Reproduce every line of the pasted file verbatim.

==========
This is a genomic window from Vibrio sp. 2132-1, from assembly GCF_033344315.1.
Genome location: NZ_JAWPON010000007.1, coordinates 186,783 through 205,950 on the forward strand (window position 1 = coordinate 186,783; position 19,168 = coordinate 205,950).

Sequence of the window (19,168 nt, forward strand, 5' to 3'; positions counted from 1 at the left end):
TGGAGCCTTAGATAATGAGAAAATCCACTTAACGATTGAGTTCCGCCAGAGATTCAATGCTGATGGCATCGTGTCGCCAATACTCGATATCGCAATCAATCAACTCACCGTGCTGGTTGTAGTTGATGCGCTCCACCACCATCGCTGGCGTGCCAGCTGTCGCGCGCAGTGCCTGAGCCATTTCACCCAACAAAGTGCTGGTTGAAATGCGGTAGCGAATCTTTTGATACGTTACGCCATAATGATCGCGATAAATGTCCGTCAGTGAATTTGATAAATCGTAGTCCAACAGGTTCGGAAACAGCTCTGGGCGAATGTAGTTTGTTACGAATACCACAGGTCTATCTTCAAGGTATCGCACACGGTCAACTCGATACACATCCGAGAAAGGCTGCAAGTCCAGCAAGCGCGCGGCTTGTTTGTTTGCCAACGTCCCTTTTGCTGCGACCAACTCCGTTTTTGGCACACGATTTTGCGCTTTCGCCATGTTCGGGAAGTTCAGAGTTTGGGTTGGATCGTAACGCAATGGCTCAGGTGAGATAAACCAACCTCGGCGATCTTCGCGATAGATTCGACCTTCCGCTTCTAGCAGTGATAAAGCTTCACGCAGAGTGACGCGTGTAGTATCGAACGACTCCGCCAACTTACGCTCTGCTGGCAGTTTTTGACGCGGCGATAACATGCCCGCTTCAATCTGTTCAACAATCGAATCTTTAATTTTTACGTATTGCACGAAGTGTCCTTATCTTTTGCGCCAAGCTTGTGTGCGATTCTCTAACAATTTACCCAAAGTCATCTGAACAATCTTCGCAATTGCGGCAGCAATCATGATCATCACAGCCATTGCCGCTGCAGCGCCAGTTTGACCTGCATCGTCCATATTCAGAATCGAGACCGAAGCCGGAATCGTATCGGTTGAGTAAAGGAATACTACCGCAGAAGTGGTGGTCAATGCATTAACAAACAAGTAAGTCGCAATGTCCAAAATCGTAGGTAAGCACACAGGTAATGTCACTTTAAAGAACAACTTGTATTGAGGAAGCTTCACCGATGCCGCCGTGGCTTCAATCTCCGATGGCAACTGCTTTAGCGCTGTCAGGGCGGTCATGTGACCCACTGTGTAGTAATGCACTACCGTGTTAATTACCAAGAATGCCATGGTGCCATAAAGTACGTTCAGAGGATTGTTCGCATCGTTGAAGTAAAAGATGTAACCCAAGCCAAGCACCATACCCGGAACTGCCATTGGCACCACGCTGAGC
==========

This is a genomic window from Vibrio sp. 2132-1, from assembly GCF_033344315.1.
Genome location: NZ_JAWPON010000007.1, coordinates 186,783 through 205,950 on the forward strand (window position 1 = coordinate 186,783; position 19,168 = coordinate 205,950).

Sequence of the window (19,168 nt, forward strand, 5' to 3'; positions counted from 1 at the left end):
TGGAGCCTTAGATAATGAGAAAATCCACTTAACGATTGAGTTCCGCCAGAGATTCAATGCTGATGGCATCGTGTCGCCAATACTCGATATCGCAATCAATCAACTCACCGTGCTGGTTGTAGTTGATGCGCTCCACCACCATCGCTGGCGTGCCAGCTGTCGCGCGCAGTGCCTGAGCCATTTCACCCAACAAAGTGCTGGTTGAAATGCGGTAGCGAATCTTTTGATACGTTACGCCATAATGATCGCGATAAATGTCCGTCAGTGAATTTGATAAATCGTAGTCCAACAGGTTCGGAAACAGCTCTGGGCGAATGTAGTTTGTTACGAATACCACAGGTCTATCTTCAAGGTATCGCACACGGTCAACTCGATACACATCCGAGAAAGGCTGCAAGTCCAGCAAGCGCGCGGCTTGTTTGTTTGCCAACGTCCCTTTTGCTGCGACCAACTCCGTTTTTGGCACACGATTTTGCGCTTTCGCCATGTTCGGGAAGTTCAGAGTTTGGGTTGGATCGTAACGCAATGGCTCAGGTGAGATAAACCAACCTCGGCGATCTTCGCGATAGATTCGACCTTCCGCTTCTAGCAGTGATAAAGCTTCACGCAGAGTGACGCGTGTAGTATCGAACGACTCCGCCAACTTACGCTCTGCTGGCAGTTTTTGACGCGGCGATAACATGCCCGCTTCAATCTGTTCAACAATCGAATCTTTAATTTTTACGTATTGCACGAAGTGTCCTTATCTTTTGCGCCAAGCTTGTGTGCGATTCTCTAACAATTTACCCAAAGTCATCTGAACAATCTTCGCAATTGCGGCAGCAATCATGATCATCACAGCCATTGCCGCTGCAGCGCCAGTTTGACCTGCATCGTCCATATTCAGAATCGAGACCGAAGCCGGAATCGTATCGGTTGAGTAAAGGAATACTACCGCAGAAGTGGTGGTCAATGCATTAACAAACAAGTAAGTCGCAATGTCCAAAATCGTAGGTAAGCACACAGGTAATGTCACTTTAAAGAACAACTTGTATTGAGGAAGCTTCACCGATGCCGCCGTGGCTTCAATCTCCGATGGCAACTGCTTTAGCGCTGTCAGGGCGGTCATGTGACCCACTGTGTAGTAATGCACTACCGTGTTAATTACCAAGAATGCCATGGTGCCATAAAGTACGTTCAGAGGATTGTTCGCATCGTTGAAGTAAAAGATGTAACCCAAGCCAAGCACCATACCCGGAACTGCCATTGGCACCACGCTGAGC